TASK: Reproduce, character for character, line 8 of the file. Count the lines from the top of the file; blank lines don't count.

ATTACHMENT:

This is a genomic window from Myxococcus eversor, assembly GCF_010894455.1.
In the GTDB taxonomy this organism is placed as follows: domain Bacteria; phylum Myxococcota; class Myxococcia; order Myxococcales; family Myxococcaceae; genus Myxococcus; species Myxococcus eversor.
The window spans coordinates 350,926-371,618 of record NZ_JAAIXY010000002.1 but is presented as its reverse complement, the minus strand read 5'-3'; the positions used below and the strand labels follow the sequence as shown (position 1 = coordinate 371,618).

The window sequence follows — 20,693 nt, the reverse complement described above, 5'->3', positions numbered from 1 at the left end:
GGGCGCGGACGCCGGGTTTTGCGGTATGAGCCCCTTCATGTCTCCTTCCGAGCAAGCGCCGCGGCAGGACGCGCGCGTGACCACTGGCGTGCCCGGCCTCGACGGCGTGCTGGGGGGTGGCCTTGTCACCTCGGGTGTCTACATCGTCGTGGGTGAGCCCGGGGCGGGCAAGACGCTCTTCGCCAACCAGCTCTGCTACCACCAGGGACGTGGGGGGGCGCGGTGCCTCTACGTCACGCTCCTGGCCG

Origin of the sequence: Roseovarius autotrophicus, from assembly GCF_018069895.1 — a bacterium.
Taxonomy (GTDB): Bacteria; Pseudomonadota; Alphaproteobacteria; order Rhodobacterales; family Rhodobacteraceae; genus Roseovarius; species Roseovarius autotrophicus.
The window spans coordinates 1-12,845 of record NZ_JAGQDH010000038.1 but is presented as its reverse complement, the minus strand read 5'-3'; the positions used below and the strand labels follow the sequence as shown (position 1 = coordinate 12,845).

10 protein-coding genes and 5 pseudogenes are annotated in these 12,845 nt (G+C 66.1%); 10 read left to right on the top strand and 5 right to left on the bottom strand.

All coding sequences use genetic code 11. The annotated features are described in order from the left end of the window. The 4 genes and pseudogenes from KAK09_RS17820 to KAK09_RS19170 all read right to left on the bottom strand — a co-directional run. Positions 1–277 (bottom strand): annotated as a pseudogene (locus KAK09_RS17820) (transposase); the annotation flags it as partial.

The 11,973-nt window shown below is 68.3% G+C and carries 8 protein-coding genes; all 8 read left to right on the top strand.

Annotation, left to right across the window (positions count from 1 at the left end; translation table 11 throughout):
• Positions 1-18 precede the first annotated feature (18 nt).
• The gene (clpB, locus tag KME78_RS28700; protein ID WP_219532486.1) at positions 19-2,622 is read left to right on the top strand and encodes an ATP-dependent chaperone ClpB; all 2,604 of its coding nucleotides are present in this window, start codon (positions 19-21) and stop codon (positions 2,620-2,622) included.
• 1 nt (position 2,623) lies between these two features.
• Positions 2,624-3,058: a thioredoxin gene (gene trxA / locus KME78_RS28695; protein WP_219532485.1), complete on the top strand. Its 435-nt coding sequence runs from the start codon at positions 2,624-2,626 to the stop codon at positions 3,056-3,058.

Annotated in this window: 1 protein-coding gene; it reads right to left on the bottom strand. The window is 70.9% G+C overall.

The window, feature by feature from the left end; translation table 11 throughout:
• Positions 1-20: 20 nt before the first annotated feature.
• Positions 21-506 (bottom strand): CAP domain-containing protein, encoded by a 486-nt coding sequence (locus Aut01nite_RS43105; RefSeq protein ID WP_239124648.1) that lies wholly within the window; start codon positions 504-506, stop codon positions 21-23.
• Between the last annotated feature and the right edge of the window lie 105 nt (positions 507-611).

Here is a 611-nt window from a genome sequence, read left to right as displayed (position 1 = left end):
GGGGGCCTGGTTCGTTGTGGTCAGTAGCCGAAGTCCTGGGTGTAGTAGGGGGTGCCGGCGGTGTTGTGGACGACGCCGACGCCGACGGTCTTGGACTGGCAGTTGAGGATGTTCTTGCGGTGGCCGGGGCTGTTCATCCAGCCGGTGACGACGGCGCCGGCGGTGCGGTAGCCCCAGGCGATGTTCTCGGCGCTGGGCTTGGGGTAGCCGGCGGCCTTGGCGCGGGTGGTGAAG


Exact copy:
The window spans coordinates 1-12,845 of record NZ_JAGQDH010000038.1 but is presented as its reverse complement, the minus strand read 5'-3'; the positions used below and the strand labels follow the sequence as shown (position 1 = coordinate 12,845).